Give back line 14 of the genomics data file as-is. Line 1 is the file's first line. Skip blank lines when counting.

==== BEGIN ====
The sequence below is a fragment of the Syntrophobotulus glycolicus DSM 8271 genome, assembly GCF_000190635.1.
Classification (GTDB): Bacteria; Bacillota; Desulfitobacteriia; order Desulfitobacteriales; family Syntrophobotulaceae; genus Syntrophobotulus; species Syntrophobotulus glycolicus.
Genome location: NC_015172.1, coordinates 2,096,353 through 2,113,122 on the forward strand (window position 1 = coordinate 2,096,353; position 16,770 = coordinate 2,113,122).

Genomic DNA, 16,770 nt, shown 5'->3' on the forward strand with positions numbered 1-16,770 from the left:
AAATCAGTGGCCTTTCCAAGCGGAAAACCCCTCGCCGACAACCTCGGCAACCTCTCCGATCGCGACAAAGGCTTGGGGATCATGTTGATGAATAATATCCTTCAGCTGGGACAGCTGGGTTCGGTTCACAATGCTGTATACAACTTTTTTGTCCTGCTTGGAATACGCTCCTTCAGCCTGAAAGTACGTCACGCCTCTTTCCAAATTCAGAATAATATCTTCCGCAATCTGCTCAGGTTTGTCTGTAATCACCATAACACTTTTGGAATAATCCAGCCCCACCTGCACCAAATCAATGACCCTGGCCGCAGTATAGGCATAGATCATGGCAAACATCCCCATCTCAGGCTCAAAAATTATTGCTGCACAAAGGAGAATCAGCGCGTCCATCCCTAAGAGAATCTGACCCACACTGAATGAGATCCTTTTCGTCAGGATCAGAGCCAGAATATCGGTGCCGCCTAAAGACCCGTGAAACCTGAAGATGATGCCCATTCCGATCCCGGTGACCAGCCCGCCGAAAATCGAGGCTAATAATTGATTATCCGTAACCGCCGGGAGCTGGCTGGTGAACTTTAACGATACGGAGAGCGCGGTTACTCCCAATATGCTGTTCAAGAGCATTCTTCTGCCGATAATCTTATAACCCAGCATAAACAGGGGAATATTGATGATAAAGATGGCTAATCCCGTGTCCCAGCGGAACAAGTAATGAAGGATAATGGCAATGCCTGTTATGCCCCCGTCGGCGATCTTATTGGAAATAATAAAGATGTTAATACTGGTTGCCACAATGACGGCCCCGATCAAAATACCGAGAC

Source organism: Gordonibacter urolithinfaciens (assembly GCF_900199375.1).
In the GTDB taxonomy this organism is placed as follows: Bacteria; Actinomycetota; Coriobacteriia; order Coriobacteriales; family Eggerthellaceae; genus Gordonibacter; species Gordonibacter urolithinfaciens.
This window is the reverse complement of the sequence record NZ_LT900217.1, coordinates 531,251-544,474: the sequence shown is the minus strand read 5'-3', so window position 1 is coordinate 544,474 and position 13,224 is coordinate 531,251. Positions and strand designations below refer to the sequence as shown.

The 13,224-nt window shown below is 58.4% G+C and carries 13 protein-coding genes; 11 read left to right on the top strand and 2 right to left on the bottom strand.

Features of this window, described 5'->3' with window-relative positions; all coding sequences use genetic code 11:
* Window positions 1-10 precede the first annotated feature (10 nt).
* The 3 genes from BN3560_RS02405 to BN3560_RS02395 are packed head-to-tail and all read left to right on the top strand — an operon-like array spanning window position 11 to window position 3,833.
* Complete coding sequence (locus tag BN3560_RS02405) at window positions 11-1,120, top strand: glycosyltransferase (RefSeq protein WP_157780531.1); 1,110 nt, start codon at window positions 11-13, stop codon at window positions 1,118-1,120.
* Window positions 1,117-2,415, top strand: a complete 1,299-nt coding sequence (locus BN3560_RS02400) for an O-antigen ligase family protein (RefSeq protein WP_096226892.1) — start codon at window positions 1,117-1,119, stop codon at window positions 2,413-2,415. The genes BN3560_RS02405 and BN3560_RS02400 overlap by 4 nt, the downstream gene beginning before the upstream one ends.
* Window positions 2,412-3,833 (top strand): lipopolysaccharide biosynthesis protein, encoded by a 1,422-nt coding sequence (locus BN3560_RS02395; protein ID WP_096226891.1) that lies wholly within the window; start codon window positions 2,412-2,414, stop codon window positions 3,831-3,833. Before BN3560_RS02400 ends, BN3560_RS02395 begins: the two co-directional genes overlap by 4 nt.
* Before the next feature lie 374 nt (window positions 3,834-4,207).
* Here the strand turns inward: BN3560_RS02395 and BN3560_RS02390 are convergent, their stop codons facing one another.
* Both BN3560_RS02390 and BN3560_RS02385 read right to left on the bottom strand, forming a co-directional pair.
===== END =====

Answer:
* Window positions 1,117-2,415, top strand: a complete 1,299-nt coding sequence (locus BN3560_RS02400) for an O-antigen ligase family protein (RefSeq protein WP_096226892.1) — start codon at window positions 1,117-1,119, stop codon at window positions 2,413-2,415. The genes BN3560_RS02405 and BN3560_RS02400 overlap by 4 nt, the downstream gene beginning before the upstream one ends.